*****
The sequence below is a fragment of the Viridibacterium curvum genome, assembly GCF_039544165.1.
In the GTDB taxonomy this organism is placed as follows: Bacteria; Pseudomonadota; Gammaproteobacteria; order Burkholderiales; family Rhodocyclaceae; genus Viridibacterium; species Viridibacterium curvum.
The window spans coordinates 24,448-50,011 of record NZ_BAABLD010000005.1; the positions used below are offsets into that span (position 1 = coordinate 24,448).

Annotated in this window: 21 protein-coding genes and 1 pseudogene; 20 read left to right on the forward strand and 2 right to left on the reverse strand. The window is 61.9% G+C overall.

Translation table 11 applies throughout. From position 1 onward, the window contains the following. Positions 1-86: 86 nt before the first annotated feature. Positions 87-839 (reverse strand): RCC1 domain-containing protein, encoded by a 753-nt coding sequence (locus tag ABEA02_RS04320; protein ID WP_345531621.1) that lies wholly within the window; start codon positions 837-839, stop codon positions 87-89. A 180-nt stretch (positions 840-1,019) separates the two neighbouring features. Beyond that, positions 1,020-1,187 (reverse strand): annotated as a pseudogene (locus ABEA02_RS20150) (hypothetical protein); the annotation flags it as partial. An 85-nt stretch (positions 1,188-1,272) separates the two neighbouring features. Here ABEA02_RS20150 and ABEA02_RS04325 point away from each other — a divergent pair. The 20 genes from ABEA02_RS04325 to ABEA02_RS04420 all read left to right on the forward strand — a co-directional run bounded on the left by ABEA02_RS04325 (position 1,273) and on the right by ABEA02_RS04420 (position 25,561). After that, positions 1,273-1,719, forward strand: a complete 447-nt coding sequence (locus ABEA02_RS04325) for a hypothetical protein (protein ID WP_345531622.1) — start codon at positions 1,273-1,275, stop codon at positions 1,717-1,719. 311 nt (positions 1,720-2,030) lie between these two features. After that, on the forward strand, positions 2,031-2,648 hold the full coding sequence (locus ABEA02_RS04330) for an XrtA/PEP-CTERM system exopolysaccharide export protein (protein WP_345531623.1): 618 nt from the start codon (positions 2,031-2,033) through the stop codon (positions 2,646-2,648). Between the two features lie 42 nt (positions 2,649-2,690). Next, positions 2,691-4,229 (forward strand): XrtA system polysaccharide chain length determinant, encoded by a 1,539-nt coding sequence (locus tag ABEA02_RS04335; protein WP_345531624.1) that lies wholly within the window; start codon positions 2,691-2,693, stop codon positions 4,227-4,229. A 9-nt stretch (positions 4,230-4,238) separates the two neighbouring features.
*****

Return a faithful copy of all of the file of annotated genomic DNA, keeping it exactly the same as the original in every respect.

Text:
The sequence below is a fragment of the Viridibacterium curvum genome, assembly GCF_039544165.1.
In the GTDB taxonomy this organism is placed as follows: Bacteria; Pseudomonadota; Gammaproteobacteria; order Burkholderiales; family Rhodocyclaceae; genus Viridibacterium; species Viridibacterium curvum.
The window spans coordinates 24,448-50,011 of record NZ_BAABLD010000005.1; the positions used below are offsets into that span (position 1 = coordinate 24,448).

Annotated in this window: 21 protein-coding genes and 1 pseudogene; 20 read left to right on the forward strand and 2 right to left on the reverse strand. The window is 61.9% G+C overall.

Translation table 11 applies throughout. From position 1 onward, the window contains the following. Positions 1-86: 86 nt before the first annotated feature. Positions 87-839 (reverse strand): RCC1 domain-containing protein, encoded by a 753-nt coding sequence (locus tag ABEA02_RS04320; protein ID WP_345531621.1) that lies wholly within the window; start codon positions 837-839, stop codon positions 87-89. A 180-nt stretch (positions 840-1,019) separates the two neighbouring features. Beyond that, positions 1,020-1,187 (reverse strand): annotated as a pseudogene (locus ABEA02_RS20150) (hypothetical protein); the annotation flags it as partial. An 85-nt stretch (positions 1,188-1,272) separates the two neighbouring features. Here ABEA02_RS20150 and ABEA02_RS04325 point away from each other — a divergent pair. The 20 genes from ABEA02_RS04325 to ABEA02_RS04420 all read left to right on the forward strand — a co-directional run bounded on the left by ABEA02_RS04325 (position 1,273) and on the right by ABEA02_RS04420 (position 25,561). After that, positions 1,273-1,719, forward strand: a complete 447-nt coding sequence (locus ABEA02_RS04325) for a hypothetical protein (protein ID WP_345531622.1) — start codon at positions 1,273-1,275, stop codon at positions 1,717-1,719. 311 nt (positions 1,720-2,030) lie between these two features. After that, on the forward strand, positions 2,031-2,648 hold the full coding sequence (locus ABEA02_RS04330) for an XrtA/PEP-CTERM system exopolysaccharide export protein (protein WP_345531623.1): 618 nt from the start codon (positions 2,031-2,033) through the stop codon (positions 2,646-2,648). Between the two features lie 42 nt (positions 2,649-2,690). Next, positions 2,691-4,229 (forward strand): XrtA system polysaccharide chain length determinant, encoded by a 1,539-nt coding sequence (locus tag ABEA02_RS04335; protein WP_345531624.1) that lies wholly within the window; start codon positions 2,691-2,693, stop codon positions 4,227-4,229. A 9-nt stretch (positions 4,230-4,238) separates the two neighbouring features.